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Let us say Employee and Shippers tables have following data.

EmployeeID  Name    
1           Davolio 
2           Fuller  
3           Leverling   
4           Peacock 
5           Buchanan
6           Suyama  
7           King    
8           Callahan
9           Dodsworth
10          West

ShipperID   ShipperName 
1           Speedy Express  
2           United Package  
3           Federal Shipping

The below query returns ShipperID in descending order.

select ShipperID from Shippers order by ShipperID desc;

Now, I want to retrieve Names from the Employee table in the same order the ShipperID's are retrieved (3,2,1). My expected output is Leverling, Fuller, Davolio.

select Name from Employee where EmployeeID in (select ShipperID from Shippers order by ShipperID desc)

The above query is not returning the data as I expect. How to fix this?

UPDATE: This is not about the ordering of records in ascending or descending order. This is just an example I have posted here. To make it more clear, assume that the subquery is returning ShipperID as 2,3,1. Now I want to retrieve the records from Employee table like Fuller, Leverling, Davolio

  • I'm suprised the query even runs. Why do you need the in ordered? You only want to see if the EmployeeID is present, the order doesn't matter. If you want your results ordered, you should order your outer query – HoneyBadger Feb 23 '17 at 9:27
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You will have to join the two tables if you want to keep the ordering. The order in the subquery is not preserved if you use IN

1

try this

select distinct Employee.Name from Employee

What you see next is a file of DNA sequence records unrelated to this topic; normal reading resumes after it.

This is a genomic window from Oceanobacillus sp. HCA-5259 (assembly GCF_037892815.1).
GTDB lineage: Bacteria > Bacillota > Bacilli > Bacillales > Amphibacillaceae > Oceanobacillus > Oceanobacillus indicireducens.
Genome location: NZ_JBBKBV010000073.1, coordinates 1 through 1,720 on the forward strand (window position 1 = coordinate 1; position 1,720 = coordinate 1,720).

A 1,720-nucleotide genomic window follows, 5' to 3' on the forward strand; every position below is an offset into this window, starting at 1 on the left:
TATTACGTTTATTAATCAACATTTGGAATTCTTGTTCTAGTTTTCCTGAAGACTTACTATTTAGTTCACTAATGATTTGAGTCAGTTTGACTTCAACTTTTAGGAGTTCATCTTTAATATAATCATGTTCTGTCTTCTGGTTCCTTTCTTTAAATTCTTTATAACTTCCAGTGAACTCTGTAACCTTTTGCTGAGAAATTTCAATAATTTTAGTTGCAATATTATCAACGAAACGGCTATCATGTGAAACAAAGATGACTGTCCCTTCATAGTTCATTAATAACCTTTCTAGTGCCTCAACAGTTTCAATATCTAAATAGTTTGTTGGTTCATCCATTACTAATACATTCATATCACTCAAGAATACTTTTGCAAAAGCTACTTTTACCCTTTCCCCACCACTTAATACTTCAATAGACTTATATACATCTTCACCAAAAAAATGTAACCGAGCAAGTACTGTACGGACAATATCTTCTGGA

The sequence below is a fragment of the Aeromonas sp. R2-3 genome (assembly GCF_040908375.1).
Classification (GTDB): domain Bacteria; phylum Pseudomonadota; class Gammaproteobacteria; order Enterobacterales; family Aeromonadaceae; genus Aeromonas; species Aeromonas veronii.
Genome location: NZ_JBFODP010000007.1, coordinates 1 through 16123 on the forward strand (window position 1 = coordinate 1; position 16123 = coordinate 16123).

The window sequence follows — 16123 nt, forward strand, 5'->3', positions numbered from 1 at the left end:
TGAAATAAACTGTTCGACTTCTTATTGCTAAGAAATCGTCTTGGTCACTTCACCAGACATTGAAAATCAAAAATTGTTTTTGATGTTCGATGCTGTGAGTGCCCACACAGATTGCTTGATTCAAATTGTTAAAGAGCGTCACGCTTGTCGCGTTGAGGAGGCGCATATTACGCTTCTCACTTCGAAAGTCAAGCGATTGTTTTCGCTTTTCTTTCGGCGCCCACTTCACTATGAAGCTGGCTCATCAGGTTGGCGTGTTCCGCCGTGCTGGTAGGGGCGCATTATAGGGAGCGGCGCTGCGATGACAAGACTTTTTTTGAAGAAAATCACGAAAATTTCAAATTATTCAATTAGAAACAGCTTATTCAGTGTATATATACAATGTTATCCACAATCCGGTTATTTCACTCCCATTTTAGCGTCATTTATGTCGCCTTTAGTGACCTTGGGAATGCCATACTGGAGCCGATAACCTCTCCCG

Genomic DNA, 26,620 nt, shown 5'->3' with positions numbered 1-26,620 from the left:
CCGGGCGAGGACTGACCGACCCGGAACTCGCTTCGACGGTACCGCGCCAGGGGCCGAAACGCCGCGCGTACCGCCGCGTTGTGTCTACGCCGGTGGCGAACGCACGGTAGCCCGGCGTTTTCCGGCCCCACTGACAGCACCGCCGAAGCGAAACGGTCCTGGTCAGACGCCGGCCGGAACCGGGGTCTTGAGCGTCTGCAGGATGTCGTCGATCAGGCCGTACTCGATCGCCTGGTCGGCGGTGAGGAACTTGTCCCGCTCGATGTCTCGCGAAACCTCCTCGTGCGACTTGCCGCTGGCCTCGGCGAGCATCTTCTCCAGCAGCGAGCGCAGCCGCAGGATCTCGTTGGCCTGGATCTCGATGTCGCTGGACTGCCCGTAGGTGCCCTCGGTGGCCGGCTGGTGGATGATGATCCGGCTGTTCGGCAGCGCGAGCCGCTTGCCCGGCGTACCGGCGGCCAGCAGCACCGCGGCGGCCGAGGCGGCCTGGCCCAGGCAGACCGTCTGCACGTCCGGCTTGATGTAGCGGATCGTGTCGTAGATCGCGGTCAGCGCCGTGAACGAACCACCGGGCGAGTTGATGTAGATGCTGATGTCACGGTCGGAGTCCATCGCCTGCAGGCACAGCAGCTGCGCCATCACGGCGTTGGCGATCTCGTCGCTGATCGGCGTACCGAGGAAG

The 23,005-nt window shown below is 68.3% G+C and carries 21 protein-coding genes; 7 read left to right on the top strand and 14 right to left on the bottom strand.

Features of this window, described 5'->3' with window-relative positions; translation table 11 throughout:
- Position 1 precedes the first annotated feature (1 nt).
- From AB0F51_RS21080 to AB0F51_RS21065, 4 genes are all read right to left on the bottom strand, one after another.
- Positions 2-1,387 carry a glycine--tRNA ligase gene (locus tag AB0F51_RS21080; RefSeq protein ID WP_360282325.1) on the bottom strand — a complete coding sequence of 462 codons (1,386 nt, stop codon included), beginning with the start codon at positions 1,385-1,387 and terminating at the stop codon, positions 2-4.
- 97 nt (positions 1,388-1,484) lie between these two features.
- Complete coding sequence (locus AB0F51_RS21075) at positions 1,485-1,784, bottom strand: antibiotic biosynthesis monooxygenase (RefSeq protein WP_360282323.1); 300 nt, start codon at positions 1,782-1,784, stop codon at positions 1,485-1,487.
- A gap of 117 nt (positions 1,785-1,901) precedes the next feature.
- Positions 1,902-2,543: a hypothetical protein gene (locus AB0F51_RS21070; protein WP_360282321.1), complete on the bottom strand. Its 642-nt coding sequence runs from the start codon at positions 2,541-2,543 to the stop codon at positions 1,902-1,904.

inner join Shippers on Shippers.ShipperID=Employee.EmployeeID
order by Shippers.ShipperID desc
  • 2
    Just that it will be a error due to the DISTINCT and ORDER BY not in sync, other wise this will work. – Maheswaran Ravisankar Feb 23 '17 at 9:32
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Have you tried

select Name from Employee where EmployeeID in (select ShipperID from Shippers ) order by ShipperID desc
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select Name from Employee where EmployeeID in (select ShipperID from Shippers ) order by EmployeeID desc

as employeeid=shipperid you can order by employeeid

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If you want results to appear in a particular order, then you're going to have to pick something to order by. In your example, this means adding a column to define the order of the shippers and then joining that back to the employees table, so that you can then order the employee results accordingly.

Something like:

WITH employees AS (SELECT 1 employeeid, 'Davolio' NAME FROM dual UNION ALL
                   SELECT 2 employeeid, 'Fuller' NAME FROM dual UNION ALL
                   SELECT 3 employeeid, 'Leverling' NAME FROM dual UNION ALL
                   SELECT 4 employeeid, 'Peacock' NAME FROM dual UNION ALL
                   SELECT 5 employeeid, 'Buchanan' NAME FROM dual),
      shippers AS (SELECT 1 shipperid, 'Speedy Express' shippername FROM dual UNION ALL
                   SELECT 2 shipperid, 'United Package' shippername FROM dual UNION ALL
                   SELECT 3 shipperid, 'Federal Shipping' shippername FROM dual)
-- end of mimicking your tables, see SQL below:
SELECT emp.employeeid,
       emp.name
FROM   employees emp
       INNER JOIN (SELECT shipperid,
                          CASE WHEN shipperid = 1 THEN 3
                               WHEN shipperid = 2 THEN 1
                               WHEN shipperid = 3 THEN 2
                          END order_id
                   FROM   shippers) shp ON emp.employeeid = shp.shipperid
ORDER BY shp.order_id ASC;

EMPLOYEEID NAME
---------- ---------
         2 Fuller
         3 Leverling
         1 Davolio

Your order_id column may be something that already exists (e.g. a timestamp column) or generated (either by an explicit case statement as I demonstrated above, or by using the row_number() analytic function) but if you want your results to appear in a particular order, you need that column.

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